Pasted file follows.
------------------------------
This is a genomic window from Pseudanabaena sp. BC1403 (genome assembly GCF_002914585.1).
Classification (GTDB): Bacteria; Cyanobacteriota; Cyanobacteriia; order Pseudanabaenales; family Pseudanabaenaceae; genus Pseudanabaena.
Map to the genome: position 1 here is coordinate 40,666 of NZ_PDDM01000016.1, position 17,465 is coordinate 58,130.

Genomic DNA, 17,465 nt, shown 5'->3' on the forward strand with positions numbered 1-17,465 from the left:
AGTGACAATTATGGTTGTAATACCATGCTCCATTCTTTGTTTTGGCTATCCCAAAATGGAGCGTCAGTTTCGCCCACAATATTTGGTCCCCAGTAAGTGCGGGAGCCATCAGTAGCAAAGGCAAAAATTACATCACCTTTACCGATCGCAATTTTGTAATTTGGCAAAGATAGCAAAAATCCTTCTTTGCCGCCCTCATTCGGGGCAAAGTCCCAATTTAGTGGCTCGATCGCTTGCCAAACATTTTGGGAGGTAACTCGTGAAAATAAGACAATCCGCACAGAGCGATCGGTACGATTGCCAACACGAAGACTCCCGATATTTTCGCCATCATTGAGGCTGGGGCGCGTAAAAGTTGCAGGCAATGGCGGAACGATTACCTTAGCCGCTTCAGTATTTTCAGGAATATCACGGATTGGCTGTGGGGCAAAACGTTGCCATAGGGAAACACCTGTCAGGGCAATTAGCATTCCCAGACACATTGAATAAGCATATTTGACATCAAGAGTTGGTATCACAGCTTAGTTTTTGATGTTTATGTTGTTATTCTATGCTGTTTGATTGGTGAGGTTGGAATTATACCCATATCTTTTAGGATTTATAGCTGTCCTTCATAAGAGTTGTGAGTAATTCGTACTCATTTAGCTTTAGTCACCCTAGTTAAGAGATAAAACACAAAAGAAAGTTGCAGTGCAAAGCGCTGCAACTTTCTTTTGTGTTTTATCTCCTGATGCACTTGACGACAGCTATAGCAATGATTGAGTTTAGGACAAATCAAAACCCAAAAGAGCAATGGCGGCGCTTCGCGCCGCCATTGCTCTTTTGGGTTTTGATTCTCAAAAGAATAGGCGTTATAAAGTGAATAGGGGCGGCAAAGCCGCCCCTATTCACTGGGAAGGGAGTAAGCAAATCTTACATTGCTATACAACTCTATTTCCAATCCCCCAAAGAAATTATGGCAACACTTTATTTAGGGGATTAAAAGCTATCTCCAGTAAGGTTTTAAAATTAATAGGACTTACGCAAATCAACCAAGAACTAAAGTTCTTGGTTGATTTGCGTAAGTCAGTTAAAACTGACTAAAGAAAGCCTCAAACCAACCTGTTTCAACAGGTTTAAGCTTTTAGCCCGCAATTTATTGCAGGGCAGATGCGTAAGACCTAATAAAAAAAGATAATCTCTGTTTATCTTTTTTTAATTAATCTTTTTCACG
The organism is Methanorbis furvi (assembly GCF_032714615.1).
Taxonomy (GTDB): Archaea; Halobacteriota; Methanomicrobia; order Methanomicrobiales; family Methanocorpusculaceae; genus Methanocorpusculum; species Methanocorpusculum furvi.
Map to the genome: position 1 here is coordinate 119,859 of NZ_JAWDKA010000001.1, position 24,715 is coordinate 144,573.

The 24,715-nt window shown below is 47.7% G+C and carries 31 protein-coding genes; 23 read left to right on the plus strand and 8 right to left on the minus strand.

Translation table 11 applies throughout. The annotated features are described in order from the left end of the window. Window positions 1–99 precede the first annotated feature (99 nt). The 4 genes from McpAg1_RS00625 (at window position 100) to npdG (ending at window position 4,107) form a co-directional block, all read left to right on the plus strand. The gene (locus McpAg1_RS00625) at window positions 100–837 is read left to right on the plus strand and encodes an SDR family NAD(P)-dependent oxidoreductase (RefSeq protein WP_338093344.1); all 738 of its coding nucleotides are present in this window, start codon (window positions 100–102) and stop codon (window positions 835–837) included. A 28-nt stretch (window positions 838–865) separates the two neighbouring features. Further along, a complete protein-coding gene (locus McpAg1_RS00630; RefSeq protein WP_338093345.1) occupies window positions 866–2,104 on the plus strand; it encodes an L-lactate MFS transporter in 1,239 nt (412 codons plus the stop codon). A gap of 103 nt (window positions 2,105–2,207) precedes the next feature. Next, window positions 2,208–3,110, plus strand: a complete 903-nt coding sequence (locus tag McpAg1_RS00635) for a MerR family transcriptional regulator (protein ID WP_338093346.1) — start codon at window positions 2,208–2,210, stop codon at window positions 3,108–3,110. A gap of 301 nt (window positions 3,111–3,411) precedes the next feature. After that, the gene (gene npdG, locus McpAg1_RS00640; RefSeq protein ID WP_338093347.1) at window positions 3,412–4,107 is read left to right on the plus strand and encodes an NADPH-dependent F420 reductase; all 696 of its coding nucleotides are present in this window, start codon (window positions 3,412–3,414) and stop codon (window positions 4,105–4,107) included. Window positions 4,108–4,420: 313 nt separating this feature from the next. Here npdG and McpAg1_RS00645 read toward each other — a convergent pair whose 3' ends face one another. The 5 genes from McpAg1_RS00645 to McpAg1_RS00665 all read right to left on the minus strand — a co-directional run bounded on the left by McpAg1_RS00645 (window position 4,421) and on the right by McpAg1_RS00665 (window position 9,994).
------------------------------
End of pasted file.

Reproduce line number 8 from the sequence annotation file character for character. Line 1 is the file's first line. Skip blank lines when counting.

Map to the genome: position 1 here is coordinate 119,859 of NZ_JAWDKA010000001.1, position 24,715 is coordinate 144,573.